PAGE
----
While our study design provided a strong test of the efficacy of tailoring information, it did not permit evaluation of the effectiveness of the website for reducing consultation rates, since the control group was given nontailored advice that was previously shown to be effective in reducing consultation rates. It is encouraging that a reduction in intentions to consult, consultation necessity beliefs, and emotional reactions was seen in both groups after using the website. However, a further trial is needed, including comparison with a control group who are not given access to any triage advice, in order to determine to what extent reductions in consultations intentions are due to receiving web-based advice.

There was substantial dropout before follow-up, which is a common problem in internet studies with volunteer samples [37-39]. Those who dropped out had less confidence to self-manage their symptoms, suggesting that the reductions in concern about symptoms seen in those who were followed up might not have been observed in those who dropped out. Overall satisfaction levels even in those who completed the study were only mildly positive; findings from a qualitative study of responses to the Internet Doctor [40] suggest that this may be because the somewhat restricted computer-tailored advice is often perceived as inferior to the detailed personal advice that a health professional can provide. Further research and development is required in order to try to determine whether it is possible to achieve higher levels of satisfaction, and whether these might attenuate attrition [39]. This is particularly important, as our sample is likely to have had more positive attitudes toward web-based advice than might be found in the general population. In addition to being volunteers, our sample mainly comprised students, and web-based advice may prove less appealing and effective in older and less well-educated populations, since they tend to have lower levels of self-efficacy both for web usage and for self-management of health [10,41]. In addition, women were substantially overrepresented in our sample (although the proportion was similar to the take-up observed in an observational study of providing digital triage for a student population [20]). There is evidence that women tend to have a more positive attitude than men toward self-management of health [42]. For these reasons, future research should be carried out in a more representative population sample.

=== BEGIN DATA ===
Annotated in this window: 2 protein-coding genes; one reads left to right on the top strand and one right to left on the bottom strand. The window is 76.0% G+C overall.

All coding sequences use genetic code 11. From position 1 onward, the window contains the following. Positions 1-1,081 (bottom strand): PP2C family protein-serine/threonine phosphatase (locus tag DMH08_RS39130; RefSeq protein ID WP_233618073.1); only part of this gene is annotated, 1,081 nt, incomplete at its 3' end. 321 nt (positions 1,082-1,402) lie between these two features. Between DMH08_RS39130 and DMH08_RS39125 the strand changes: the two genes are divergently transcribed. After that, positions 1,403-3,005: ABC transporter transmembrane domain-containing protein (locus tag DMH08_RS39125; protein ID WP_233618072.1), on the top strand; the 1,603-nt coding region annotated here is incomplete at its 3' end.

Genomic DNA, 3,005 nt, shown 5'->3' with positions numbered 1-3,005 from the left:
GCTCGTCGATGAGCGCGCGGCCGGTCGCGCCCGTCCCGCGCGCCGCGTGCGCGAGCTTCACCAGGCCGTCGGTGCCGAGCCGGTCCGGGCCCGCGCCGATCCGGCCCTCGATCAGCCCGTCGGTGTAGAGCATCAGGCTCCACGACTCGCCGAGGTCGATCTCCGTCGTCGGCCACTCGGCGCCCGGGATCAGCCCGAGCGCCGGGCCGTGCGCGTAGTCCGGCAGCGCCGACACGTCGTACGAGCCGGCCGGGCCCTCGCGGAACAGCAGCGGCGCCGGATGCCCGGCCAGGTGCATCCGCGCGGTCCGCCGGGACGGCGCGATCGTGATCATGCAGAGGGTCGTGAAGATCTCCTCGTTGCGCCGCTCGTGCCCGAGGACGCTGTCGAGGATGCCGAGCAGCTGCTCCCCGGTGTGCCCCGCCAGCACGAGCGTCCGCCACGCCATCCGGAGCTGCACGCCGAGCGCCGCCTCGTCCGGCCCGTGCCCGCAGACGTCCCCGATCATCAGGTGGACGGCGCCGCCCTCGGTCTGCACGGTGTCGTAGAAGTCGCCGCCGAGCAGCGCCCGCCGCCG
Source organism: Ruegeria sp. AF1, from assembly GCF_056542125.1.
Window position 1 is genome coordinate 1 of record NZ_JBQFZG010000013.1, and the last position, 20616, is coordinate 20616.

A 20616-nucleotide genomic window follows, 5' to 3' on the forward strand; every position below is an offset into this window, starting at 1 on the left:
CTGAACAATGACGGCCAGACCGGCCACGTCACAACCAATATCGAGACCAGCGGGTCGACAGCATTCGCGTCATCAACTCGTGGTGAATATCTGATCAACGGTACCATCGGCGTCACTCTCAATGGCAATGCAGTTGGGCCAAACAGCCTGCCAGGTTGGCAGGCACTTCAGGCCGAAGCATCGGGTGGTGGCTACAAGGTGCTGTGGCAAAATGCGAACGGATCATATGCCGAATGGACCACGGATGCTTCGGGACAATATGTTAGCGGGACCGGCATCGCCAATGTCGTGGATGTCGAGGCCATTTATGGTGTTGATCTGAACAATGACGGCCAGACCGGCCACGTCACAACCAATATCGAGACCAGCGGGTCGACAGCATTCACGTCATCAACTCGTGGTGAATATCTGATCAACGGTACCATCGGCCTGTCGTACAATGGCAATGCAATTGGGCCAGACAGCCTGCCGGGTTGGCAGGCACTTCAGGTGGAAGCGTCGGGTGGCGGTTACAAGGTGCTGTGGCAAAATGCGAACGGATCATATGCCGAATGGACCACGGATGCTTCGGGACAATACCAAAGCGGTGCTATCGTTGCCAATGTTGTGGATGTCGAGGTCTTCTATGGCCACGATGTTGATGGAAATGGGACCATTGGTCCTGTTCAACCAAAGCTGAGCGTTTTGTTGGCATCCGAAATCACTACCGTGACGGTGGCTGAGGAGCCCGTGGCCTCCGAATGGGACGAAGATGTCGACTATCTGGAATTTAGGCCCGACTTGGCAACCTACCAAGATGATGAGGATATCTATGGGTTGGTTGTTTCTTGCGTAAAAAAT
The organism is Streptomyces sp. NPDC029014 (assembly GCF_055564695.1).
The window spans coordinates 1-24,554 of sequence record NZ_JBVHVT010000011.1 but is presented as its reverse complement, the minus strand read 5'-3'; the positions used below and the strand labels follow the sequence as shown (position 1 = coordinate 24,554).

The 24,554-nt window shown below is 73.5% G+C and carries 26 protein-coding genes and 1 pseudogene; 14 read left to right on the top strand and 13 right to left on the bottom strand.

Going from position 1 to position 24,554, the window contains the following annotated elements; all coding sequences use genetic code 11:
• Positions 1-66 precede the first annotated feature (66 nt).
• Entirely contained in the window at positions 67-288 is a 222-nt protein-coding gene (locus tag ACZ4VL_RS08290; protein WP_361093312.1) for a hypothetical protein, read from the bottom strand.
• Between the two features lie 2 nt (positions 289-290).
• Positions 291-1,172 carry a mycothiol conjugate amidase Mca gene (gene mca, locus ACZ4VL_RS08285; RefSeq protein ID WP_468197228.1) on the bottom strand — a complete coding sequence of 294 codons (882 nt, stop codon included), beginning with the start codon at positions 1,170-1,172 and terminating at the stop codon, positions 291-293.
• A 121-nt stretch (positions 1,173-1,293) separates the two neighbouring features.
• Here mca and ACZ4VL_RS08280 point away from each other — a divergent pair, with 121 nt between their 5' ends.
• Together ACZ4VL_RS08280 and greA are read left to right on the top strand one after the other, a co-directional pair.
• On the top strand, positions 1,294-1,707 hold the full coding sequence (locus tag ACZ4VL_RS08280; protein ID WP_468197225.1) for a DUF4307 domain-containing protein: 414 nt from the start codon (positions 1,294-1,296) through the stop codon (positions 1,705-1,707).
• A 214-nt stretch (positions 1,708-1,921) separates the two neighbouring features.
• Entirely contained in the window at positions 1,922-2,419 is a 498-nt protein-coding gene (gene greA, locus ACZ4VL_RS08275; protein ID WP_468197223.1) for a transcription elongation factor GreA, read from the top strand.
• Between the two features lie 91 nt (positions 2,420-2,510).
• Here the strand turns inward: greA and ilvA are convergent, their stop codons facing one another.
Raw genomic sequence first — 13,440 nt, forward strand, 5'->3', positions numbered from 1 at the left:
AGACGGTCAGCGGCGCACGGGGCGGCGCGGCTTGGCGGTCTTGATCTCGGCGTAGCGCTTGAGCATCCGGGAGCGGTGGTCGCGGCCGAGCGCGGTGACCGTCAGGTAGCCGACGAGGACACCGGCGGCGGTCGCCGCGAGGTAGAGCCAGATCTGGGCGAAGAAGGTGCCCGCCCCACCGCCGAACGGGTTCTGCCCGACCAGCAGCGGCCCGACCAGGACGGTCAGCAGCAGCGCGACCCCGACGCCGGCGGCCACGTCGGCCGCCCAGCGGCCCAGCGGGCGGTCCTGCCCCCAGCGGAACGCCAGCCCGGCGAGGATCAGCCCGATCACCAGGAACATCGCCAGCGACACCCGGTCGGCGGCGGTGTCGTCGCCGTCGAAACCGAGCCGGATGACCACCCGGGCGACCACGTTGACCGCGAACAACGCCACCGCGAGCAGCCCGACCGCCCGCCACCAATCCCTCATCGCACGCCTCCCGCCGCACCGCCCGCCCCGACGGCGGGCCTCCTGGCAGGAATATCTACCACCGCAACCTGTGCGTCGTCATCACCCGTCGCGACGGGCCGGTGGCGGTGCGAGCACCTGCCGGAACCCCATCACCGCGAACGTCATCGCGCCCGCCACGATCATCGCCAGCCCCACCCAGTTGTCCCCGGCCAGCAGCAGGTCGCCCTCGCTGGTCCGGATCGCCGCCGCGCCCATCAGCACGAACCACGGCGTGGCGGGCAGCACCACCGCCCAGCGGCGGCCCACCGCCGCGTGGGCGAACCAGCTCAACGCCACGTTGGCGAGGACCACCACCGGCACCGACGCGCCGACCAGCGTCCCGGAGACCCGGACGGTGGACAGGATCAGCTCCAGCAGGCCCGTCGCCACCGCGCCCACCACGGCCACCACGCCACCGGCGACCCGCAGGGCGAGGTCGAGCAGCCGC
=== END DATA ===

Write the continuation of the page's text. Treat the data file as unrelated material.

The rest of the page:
Our findings provide initial evidence that tailored web-based advice could help patients self-manage minor symptoms to a greater extent. Effect sizes on consultation rates were modest, which is consistent with previous research suggesting that often information may be obtained from the Internet in order to supplement rather than replace consultations with doctors [12,41,43]. Nevertheless, if replicated, these effect sizes would be potentially very valuable if the intervention were rolled out widely. Consequently, these findings constitute a sound foundation and rationale for future research. In particular, our study provides the evidence required to justify carrying out much larger trials in representative population samples comparing tailored web-based advice with routine care, in order to obtain a definitive evaluation of the effects on self-management and health service use.


This study was supported by grant number RES-149-25-1069 from the UK Economic and Social Research Council, and was carried out by the Southampton node of the Digital Social Research Programme. The website was developed by Jonathon Hare and Adrian Osmond, under supervision by Gary Wills and Mark Weal. We would like to thank Michael Moore for assisting with development of the medical advice.

Conflicts of Interest

None declared

Multimedia Appendix

Illustrative screen shots of the Internet Doctor

PPT file (Microsoft Powerpoint File), 1214 KB


  1. Rogers A, Hassell K, Nicolaas G. Demanding Patients: Analysis of the Use of Primary Care. Buckingham: Open University Press; 1999.
  2. McCormick A, Fleming D, Charlton J. Morbidity statistics from general practice: fourth national study 1991-1992. London: HMSO; 1995.
  3. Department of Health. Support for Self Care in General Practice and Urgent Care Settings: A Baseline Study   URL: http:/​/www.​​prod_consum_dh/​groups/​dh_digitalassets/​@dh/​@en/​documents/​digitalasset/​dh_4139970.​pdf [accessed 2010-09-08] [WebCite Cache]